Investment property strategies explained

Property investment can build wealth. But what are the specific strategies you should consider? Whether you're just getting started on the property ladder, or already have a few properties in your portfolio, the investment decisions you make will be the difference between success and failure. We look at three common strategies and how they work.

The capital growth strategy

The capital growth strategy aims to build wealth through gains in the value of your property. While there's no guarantee of capital growth, buying right could boost your chances. For example, properties in big cities like Sydney and Melbourne have risen in value over a fairly short period of time - growing 75% and 59% respectively over the past five years - they have also declined in value quite suddenly. So, where and what you buy can impact capital growth.

The capital growth strategy could involve a negative gearing element. This means your deductible expenses, including things like interest on your loan for the property, is more than the rental income you're generating from the property. Since you have a net rental loss, you might be able to claim this loss against your other personal income (including salary).

Capital growth vs cash flow strategy

Some experts recommend the capital growth approach over the high yield or cash flow strategy (see below) because over time, higher capital growth tends to build significantly more wealth.

How to find capital growth opportunities

Property values can also rise with strong economic growth, as more job opportunities seem to generate demand for housing. At the same time, insufficient development could restrain supply, in turn increasing property prices. Also, look for properties located close to amenities like schools, shops and public transport as buyers often prefer these properties.

The cash flow strategy

Pursuing a cash flow strategy means you look for properties with high rental yield potential. Typically, this involves buying properties that offer enough rental income to cover your expenses. Your rental income should cover everything from maintenance and repairs to mortgage interest and property management fees. Any additional income over these costs is then directed to your mortgage repayments.

While these cash-flow optimised properties - usually found in regional areas or on the outskirts of cities - are cheaper to buy and hold, they may offer less overall return in the long run compared to the capital growth strategy. However, you could potentially access more rental income on a regular basis and have more income at hand to cover unexpected expenses associated with owning a rental property.

Is the cash flow strategy right for you?

Whether or not you choose the cash flow strategy could depend on your goals. For example, if your aim is to eventually retire and live off your property income, the cash flow strategy could suit you. This could take as much as 20 years before retirement to achieve, so planning ahead is essential. Alternatively, your goal might be to afford a property and get on the property ladder by ensuring rental yields cover a good amount of your costs. If so, the cash flow strategy could be right, as it helps you maintain mortgage debt reduction via rental income.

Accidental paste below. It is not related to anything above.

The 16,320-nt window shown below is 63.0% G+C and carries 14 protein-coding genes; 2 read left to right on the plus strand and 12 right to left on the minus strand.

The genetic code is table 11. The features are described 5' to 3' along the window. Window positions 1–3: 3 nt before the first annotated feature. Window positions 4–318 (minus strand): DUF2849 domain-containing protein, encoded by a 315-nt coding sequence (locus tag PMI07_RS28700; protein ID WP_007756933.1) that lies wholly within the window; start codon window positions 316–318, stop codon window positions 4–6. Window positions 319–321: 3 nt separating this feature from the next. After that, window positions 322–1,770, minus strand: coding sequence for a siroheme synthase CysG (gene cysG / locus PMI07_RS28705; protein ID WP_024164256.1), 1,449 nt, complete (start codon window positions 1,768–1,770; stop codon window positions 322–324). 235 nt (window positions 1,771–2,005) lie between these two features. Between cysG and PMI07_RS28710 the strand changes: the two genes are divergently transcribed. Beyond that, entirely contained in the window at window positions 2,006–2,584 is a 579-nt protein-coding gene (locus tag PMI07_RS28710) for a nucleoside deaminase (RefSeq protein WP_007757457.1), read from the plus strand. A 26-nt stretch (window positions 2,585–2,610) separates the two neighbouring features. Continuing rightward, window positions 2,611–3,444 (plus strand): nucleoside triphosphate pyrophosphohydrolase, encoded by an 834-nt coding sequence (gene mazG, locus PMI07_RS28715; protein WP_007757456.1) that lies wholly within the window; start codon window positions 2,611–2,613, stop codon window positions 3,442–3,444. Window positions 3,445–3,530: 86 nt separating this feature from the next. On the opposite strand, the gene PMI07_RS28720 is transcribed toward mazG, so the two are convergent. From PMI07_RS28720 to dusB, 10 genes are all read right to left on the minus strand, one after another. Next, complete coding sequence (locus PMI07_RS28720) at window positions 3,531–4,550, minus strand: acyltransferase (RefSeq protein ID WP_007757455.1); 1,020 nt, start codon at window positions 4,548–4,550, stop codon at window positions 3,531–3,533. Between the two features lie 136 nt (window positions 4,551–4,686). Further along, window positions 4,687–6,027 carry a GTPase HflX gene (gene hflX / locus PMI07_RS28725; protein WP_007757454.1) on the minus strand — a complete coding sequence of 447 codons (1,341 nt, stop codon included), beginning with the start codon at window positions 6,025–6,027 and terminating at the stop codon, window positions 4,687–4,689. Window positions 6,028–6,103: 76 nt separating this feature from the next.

Note: if you're earning a positive income from your rental property, you won't be able to claim negative gearing tax benefits, so you'll be paying tax on your rental profits. Given the high transaction costs and deposit requirements associated with buying property, it's essential to consider the numbers and do the due diligence to make sure the cash flow strategy will work in each particular case. Some experts suggest the cash flow approach could be impossible in Australia, so investors might need to adopt a modified form of the cash flow strategy.

The flipping strategy

Flipping houses to create wealth means you buy the property with the intent to sell it to make a quick profit, as opposed to buying and holding for the long term. You could realise a profit from capital growth, by making capital improvements such as renovations. The classic example is buying a rundown fixer-upper in an in-demand suburb, investing in renovations, and then selling it at a high price thanks to the substantial improvements and proximity to amenities.

If you do it right, this type of strategy could give you a quicker return on investment than other strategies. However, the risk of losing money is higher, especially when you take the costs and taxes associated with buying and selling (including capital gains tax, mortgage repayments, and stamp duty) into account.

Which strategy is right for you?

Your strategy could involve the cash flow approach and the capital growth strategy. There’s no single correct answer. It depends on your circumstances and goals. Get to know the different strategies and consider your situation. This information is general in nature and it's also a good idea to speak to different financial advisors and work with a mortgage broker as you look for the right strategy and the right property for your circumstances.

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